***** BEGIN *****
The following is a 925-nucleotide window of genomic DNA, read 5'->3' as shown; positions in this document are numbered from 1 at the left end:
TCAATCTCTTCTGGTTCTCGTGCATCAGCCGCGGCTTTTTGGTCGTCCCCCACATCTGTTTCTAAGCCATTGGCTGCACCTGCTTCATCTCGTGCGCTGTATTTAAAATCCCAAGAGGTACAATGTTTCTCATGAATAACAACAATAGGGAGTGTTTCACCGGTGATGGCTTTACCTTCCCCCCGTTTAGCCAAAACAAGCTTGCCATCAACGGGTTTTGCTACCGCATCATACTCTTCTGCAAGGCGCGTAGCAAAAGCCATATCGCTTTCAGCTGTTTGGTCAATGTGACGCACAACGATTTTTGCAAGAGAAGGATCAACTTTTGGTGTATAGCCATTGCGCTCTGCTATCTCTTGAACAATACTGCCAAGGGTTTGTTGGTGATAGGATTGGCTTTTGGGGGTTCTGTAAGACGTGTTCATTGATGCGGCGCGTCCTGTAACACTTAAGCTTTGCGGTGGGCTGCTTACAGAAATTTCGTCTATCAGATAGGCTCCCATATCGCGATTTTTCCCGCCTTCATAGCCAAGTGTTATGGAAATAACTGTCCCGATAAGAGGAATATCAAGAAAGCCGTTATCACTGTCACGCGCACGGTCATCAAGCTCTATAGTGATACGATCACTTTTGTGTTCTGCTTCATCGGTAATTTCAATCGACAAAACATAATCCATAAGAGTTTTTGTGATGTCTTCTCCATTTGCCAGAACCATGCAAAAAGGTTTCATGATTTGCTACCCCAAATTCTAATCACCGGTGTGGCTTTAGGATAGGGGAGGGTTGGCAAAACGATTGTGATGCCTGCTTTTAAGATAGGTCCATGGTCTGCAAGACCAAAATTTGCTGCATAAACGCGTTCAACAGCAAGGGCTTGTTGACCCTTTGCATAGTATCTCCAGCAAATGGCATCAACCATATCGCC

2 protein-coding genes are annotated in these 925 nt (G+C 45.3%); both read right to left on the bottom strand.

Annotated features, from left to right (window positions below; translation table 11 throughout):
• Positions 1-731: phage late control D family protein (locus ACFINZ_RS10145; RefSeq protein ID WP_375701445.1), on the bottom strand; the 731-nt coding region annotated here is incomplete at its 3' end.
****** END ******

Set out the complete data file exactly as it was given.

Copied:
The following is a 925-nucleotide window of genomic DNA, read 5'->3' as shown; positions in this document are numbered from 1 at the left end:
TCAATCTCTTCTGGTTCTCGTGCATCAGCCGCGGCTTTTTGGTCGTCCCCCACATCTGTTTCTAAGCCATTGGCTGCACCTGCTTCATCTCGTGCGCTGTATTTAAAATCCCAAGAGGTACAATGTTTCTCATGAATAACAACAATAGGGAGTGTTTCACCGGTGATGGCTTTACCTTCCCCCCGTTTAGCCAAAACAAGCTTGCCATCAACGGGTTTTGCTACCGCATCATACTCTTCTGCAAGGCGCGTAGCAAAAGCCATATCGCTTTCAGCTGTTTGGTCAATGTGACGCACAACGATTTTTGCAAGAGAAGGATCAACTTTTGGTGTATAGCCATTGCGCTCTGCTATCTCTTGAACAATACTGCCAAGGGTTTGTTGGTGATAGGATTGGCTTTTGGGGGTTCTGTAAGACGTGTTCATTGATGCGGCGCGTCCTGTAACACTTAAGCTTTGCGGTGGGCTGCTTACAGAAATTTCGTCTATCAGATAGGCTCCCATATCGCGATTTTTCCCGCCTTCATAGCCAAGTGTTATGGAAATAACTGTCCCGATAAGAGGAATATCAAGAAAGCCGTTATCACTGTCACGCGCACGGTCATCAAGCTCTATAGTGATACGATCACTTTTGTGTTCTGCTTCATCGGTAATTTCAATCGACAAAACATAATCCATAAGAGTTTTTGTGATGTCTTCTCCATTTGCCAGAACCATGCAAAAAGGTTTCATGATTTGCTACCCCAAATTCTAATCACCGGTGTGGCTTTAGGATAGGGGAGGGTTGGCAAAACGATTGTGATGCCTGCTTTTAAGATAGGTCCATGGTCTGCAAGACCAAAATTTGCTGCATAAACGCGTTCAACAGCAAGGGCTTGTTGACCCTTTGCATAGTATCTCCAGCAAATGGCATCAACCATATCGCC

2 protein-coding genes are annotated in these 925 nt (G+C 45.3%); both read right to left on the bottom strand.

Annotated features, from left to right (window positions below; translation table 11 throughout):
• Positions 1-731: phage late control D family protein (locus ACFINZ_RS10145; RefSeq protein ID WP_375701445.1), on the bottom strand; the 731-nt coding region annotated here is incomplete at its 3' end.